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Westside resident worries LA will blame future wildfires on homeless




Firefighters work to save burning houses along Linda Flora Drive during the Skirball Fire in Los Angeles, California, December 6, 2017. The Skirball Fiire ignited before 5 a.m. on Wednesday and quickly engulfed 50 acres.
Firefighters work to save burning houses along Linda Flora Drive during the Skirball Fire in Los Angeles, California, December 6, 2017. The Skirball Fiire ignited before 5 a.m. on Wednesday and quickly engulfed 50 acres.
KYLE GRILLOT/AFP/Getty Images

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L.A. Fire Department investigators say the Skirball fire was sparked by an illegal cooking fire at a homeless encampment along Sepulveda Boulevard. Since breaking out in the hillsides along the 405 last week, it's burned more than 400 acres, destroyed six homes and damaged a dozen others.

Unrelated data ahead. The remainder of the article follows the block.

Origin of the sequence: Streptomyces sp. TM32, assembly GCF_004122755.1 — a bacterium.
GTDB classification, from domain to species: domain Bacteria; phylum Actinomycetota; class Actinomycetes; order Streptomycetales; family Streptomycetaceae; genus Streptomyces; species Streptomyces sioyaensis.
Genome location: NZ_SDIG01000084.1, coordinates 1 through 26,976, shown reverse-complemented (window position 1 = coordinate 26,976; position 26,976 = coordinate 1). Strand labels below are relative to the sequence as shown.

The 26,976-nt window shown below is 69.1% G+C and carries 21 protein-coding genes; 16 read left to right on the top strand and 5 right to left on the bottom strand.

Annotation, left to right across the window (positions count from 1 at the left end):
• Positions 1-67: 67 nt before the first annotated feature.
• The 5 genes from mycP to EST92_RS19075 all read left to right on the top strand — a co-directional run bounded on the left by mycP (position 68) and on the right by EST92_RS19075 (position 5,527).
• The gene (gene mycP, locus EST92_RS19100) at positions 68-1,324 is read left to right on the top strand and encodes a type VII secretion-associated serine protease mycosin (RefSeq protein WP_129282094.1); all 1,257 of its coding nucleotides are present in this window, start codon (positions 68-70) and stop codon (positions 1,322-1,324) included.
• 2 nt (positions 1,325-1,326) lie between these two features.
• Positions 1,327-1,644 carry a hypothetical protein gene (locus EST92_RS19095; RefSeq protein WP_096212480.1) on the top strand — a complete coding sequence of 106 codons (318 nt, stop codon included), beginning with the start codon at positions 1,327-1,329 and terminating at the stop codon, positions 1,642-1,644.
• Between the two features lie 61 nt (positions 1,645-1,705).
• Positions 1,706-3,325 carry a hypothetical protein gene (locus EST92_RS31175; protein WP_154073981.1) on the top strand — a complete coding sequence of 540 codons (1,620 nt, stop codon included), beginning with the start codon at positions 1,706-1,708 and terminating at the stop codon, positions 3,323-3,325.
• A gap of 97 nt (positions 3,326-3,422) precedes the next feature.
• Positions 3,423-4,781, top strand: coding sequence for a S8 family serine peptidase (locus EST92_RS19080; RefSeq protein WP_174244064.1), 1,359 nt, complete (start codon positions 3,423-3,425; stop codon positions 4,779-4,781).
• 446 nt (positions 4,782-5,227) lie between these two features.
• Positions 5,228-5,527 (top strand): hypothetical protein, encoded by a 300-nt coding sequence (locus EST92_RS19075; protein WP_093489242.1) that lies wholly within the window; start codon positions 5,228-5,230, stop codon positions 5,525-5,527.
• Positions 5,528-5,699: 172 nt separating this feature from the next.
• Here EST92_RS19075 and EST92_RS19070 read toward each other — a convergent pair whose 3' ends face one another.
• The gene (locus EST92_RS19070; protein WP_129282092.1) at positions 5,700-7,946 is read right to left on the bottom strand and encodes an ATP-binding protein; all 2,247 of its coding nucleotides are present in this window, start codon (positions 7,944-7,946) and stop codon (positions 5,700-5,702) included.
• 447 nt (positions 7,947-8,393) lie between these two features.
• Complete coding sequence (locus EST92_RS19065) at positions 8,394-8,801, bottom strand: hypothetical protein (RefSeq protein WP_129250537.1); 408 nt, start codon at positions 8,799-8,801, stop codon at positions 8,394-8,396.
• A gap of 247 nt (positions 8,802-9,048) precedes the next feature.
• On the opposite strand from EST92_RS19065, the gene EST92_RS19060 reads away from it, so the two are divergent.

The cause of the Skirball fire has some people asking how to prevent similar disasters in their own neighborhoods, where someone may have simply been trying to cook a meal or stay warm.

"For us, it's nothing new to have homeless encampments on the hillsides," says Maryam Zar, who lives near where the fire started and is the founding chair of the Pacific Palisades Task Force on Homelessness.

Zar spent time reaching out to homeless people in her own westside community, and she worries how the rest of L.A. might blame the homeless for the Skirball fire, as well as future wildfires.

"It's easy to just say, 'Hey, they're bad, it's their fault,'" she says, "but really, unless we find some solutions, this is just a reality that's not going to make us very happy and it will happen over and over again."